Updated: Jun 21, 2022
Sometimes getting what you want is simple. Other times, things are a tad more complex. Procuring a pup and working out a solid breeder contract can be the same.
There are times when you can walk right into a pound and, within an hour, the most adorable panting canine is riding home in the car. But what if what you seek is a more nuanced venture. Once you’ve found the breeder of your dreams and they've agreed to let you select one of their puppies, there's still one more thing to do before you can bring your new pup home: signing the breeder's contract.
Congratulations! You’re so close to sharing your life with your new puppy. To make sure this happens without any hassle, let’s run through everything that you’ll need to look for in this seemingly intricate document.
Why You Should Always Get a Contract When Buying a Dog
What’s a contract? Like a lousy wedding toast, let's allow Merriam-Webster to define it for us real quick.
A contract is “a binding agreement between two or more persons or parties, especially: one legally enforceable.”
Sounds simple enough, right? You want this, they want that. Plain and simple. Black and white. The why is a pretty important part of the entire endeavor. A contract spells out the terms of the sale and protects both the buyer and the seller.
You want to know what you’re getting into. And once you’re in this binding agreement, you’ll want to see what you’re on the hook for. The opposite side of this same coin is the seller. They want to know that they’re turning over one of their precious litter to a responsible party.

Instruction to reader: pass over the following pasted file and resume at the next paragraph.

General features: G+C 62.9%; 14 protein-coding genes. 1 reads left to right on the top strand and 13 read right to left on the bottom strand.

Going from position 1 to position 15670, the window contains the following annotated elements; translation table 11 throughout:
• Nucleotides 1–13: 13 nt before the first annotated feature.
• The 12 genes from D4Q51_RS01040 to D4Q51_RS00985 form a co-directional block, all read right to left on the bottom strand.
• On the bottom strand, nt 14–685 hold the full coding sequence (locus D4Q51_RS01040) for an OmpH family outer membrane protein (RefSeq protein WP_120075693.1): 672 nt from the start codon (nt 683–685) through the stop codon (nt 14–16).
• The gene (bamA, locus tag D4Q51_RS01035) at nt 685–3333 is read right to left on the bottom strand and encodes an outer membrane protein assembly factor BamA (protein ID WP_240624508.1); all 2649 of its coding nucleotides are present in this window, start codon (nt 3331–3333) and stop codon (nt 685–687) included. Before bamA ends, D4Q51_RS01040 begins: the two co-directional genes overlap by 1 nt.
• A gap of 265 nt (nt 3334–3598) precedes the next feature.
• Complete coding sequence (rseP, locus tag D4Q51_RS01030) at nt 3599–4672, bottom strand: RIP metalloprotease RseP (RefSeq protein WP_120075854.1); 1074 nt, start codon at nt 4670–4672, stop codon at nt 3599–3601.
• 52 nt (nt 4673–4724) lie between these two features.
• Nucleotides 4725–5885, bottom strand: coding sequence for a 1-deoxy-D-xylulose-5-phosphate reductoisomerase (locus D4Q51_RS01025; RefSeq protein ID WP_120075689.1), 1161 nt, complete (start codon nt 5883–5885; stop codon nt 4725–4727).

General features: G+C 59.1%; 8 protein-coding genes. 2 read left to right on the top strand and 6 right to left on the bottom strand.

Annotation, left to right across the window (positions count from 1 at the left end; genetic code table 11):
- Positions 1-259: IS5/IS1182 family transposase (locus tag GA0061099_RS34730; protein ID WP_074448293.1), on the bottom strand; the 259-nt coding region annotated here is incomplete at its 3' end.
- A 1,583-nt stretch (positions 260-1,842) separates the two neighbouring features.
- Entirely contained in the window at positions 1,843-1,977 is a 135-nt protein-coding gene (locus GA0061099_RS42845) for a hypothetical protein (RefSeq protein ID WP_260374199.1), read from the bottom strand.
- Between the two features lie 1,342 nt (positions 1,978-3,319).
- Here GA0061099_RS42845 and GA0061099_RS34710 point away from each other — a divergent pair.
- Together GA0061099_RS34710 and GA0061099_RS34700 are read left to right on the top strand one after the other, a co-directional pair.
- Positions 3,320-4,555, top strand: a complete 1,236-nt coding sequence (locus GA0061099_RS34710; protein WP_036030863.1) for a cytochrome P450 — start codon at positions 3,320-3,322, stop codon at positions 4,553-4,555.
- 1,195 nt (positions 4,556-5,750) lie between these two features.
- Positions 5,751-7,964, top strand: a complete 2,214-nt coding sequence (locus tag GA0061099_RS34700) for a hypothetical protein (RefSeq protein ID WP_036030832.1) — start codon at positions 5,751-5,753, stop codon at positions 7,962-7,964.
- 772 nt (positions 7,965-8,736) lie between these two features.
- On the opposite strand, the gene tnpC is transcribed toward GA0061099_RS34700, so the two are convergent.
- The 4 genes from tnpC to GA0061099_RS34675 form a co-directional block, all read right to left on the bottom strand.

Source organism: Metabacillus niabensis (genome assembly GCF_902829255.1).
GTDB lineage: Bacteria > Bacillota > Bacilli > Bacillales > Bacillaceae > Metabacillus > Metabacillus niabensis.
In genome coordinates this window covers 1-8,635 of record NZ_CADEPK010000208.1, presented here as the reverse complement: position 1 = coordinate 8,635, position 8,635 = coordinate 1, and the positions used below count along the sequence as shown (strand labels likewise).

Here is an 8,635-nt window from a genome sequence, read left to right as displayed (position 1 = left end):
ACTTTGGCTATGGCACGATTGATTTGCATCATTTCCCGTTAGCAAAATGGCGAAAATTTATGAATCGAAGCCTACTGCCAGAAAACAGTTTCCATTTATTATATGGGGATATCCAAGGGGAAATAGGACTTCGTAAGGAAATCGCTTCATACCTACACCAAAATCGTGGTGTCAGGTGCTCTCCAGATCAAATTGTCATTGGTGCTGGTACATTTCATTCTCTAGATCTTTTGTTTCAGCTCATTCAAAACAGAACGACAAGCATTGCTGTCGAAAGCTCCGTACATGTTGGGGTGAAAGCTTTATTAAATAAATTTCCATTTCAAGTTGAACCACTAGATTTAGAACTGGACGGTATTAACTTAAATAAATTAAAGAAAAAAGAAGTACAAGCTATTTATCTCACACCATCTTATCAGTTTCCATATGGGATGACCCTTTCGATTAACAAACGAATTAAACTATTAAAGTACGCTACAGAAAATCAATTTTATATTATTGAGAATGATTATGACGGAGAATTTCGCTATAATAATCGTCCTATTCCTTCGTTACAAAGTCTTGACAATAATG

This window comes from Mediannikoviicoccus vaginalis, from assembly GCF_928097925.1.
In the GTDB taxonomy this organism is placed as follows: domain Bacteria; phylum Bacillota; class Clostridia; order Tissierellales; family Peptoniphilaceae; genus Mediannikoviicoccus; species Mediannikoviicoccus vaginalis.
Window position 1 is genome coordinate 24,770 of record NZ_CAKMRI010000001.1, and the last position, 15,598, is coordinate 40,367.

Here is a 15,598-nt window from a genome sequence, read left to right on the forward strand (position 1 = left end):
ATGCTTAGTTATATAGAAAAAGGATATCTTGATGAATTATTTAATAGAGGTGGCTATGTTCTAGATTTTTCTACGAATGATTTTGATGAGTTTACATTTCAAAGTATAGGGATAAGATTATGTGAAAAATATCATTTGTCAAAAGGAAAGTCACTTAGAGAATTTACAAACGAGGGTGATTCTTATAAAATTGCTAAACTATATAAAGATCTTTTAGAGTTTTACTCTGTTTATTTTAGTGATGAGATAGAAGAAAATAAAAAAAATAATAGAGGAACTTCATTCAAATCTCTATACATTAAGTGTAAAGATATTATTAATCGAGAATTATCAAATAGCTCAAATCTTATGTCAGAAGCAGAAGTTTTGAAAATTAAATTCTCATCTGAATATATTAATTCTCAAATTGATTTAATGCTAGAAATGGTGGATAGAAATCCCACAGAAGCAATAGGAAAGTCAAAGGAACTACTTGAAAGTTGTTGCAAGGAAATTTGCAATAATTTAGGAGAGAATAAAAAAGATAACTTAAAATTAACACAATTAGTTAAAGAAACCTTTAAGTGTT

The “why” of these contracts is simple. They make sure all parties are on the same page and have the most important entity as the top priority: the puppy.
A quality dog breeder should include a number of items in your contract to protect the best interests of both the buyer and the dog. This document lays out the expectations and responsibilities of both the breeder and the buyer.
What to Look for in Your Breeder Contract
When you're looking for a dog breeder, it's important to be aware of what should be in the contract. A good contract will ensure that both the breeder and the buyer are protected. It should spell out the responsibilities of both parties, as well as the expectations and guarantees that are being made.
The contract should include information on the dog's health, vaccination history, and any microchip information. It should also specify what is included in the sale (such as food, toys, and veterinary care).
Most importantly, it should state what will happen if the dog is ever returned to the breeder. An efficient contract will also include a clause that allows the breeder to take back the dog if the buyer can no longer care for it.
Some other items you may want to look for in a contract include:
The quality of the dog
Puppies don’t just appear from the clouds as much as we might hope against hope that they do. You’ll want to know as many details as are available on who their parents are and how they’ve been treated during and since birth.
The health of the dog
From day one up until you meet their cute and cuddly face, you’ll want to be educated on how their health has been documented and in what state they are in currently.
The refund or replacement policy if something goes wrong
Money is not the important part of this entire contractual procedure. But if things do go awry, you’ll want to know how to get your money back or how another puppy might take the place of the first one.